If Asia and China, in particular, continues to increase coal use at the pace of the last decade the effect of the elimination of all coal use on CO2 emissions by the developed OECD countries would be erased in five years. You can almost do the calculations on the back of an envelope.

In 2011, China's coal use was the equivalent of 36.9 million barrels of oil per day (BOE) and increased at an average annual rate of 9.8 percent. At that rate it it would take 31 months to increase 10.8 BOE. That gain matches the total use here in the US. The European Union's coal consumption of 5.7 million BOE / day would be replaced in 19 months. All of the OECD countries currently use 22.1 Million BOE / day which takes 60 months (5 years) to match.

If we get out a new envelope and include all of Asia which consumes 51.3 million BOE /day and grew at an annual rate of 8.2% the results are as follows:
U.S. use is matched in 27 months, European Union in 16 months and the OECD countries in 4.5 years.

The conclusion is obvious. Halting coal use in the West will not have a lasting impact on CO2 emissions. In five year we would be no better off than we are today. Additionally, the loss of coal as a cheap energy source would result reduce the ability of Western economies to compete in the manufacture of goods and shift more production to Asia. 

North America, Europe & Eurasia

There are no surprises here. North American consumption is down 9.1% in the last decade. Europe and Eurasia is off 3.7%. Most of the lower use in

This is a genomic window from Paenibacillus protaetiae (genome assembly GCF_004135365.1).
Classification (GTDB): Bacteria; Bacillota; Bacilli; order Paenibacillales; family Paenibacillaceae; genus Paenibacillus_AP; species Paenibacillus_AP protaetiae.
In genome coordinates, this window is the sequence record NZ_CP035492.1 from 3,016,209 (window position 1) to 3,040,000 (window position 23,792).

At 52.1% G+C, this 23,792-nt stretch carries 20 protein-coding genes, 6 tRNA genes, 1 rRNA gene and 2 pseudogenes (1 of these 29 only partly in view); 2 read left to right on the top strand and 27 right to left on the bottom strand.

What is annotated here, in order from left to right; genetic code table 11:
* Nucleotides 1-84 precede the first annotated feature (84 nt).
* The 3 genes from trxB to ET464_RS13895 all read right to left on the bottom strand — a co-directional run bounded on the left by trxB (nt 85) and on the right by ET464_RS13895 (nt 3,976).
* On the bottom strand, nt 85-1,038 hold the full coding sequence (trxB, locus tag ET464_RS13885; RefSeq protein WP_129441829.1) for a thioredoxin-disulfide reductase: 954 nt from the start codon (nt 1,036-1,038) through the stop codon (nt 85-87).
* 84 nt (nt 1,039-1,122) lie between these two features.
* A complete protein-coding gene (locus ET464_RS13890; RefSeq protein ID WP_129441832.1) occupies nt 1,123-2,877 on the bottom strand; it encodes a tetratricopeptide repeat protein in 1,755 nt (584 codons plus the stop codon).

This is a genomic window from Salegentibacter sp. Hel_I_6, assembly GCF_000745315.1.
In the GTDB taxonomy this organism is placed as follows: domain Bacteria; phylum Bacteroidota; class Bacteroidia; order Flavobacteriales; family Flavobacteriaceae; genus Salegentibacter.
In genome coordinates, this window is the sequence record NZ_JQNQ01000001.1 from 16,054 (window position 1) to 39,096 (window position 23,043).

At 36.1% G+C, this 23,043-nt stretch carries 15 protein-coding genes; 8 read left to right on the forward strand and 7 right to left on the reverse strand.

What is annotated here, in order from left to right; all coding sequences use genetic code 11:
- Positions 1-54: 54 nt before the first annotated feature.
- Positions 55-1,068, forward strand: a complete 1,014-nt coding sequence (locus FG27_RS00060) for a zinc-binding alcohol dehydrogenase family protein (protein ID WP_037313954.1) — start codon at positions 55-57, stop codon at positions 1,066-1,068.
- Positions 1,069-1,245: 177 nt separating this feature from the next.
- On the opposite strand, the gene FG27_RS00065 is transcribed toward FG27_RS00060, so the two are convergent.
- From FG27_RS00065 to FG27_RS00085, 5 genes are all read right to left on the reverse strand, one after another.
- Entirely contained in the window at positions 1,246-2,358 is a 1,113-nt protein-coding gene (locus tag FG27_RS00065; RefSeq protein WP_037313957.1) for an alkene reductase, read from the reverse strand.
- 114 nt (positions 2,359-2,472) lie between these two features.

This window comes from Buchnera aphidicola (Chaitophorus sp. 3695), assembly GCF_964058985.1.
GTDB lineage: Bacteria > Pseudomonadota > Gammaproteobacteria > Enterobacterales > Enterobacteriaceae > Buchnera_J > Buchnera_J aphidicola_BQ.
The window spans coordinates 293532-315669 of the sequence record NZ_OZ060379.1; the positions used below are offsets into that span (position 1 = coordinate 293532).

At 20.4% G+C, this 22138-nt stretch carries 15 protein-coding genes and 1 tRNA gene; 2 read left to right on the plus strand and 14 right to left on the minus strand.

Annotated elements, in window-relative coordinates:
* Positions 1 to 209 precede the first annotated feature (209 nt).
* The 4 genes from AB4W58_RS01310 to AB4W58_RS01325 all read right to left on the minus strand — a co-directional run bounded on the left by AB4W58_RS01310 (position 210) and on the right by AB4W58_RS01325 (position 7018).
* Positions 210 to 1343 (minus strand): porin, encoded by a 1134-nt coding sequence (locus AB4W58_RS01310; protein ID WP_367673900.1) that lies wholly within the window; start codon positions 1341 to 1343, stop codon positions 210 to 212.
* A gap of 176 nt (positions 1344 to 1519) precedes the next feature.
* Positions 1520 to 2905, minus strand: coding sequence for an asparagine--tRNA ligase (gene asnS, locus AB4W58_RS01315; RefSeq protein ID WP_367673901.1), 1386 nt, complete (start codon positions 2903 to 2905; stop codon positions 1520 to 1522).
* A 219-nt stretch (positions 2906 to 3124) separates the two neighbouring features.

Europe and Eurasia occurred in the first half of our 30 horizon.

Asia Pacific Region & China

As we pointed out before the increases are all in this Asia Pacific Region up 28.0 million BOE / day (120%) in the last decade. It now represents 68.6% of total world consumption. China increased 22.5 (155.2%) and uses almost half (49.45) of the world's coal.

Africa & South and Central America

Africa's coal use has shown only modest growth. IN the last decade it grew by 353,000
BOE / day (1.3%). all of the increase an almost all coal used on the continent is by South Africa.

Coal consumption in South and Central America increased 216 (56.6%) but is only responsible for less than one percent of total world consumption.

Middle East

Middle East consumption of coal is only 174,000 BOE / day. With 0.2% of total world consumption it is almost not worth mentioning. However, the low level of consumption is exactly what makes it so important.

In the Middle East, virtually all electric power is generated from oil or natural gas. Saudi Arabia alone consumes nearly a million barrels per day of oil for power generation during the summer months. If this generation capacity were replaced by coal which is worth less than a fourth the price of crude, at $100 per barrel the Saudis could increase their net revenue by at least 75 million dollars per day.


Despite all the concern about CO2 emissions from coal global consumption will continue to rise at a rapid pace driven by Asian consumption. Most of the gains will come from China and India. The rate of increase in coal consumption which averaged 8.2% per year for the last decade  contrast sharply with petroleum gains of  1.2%  annually.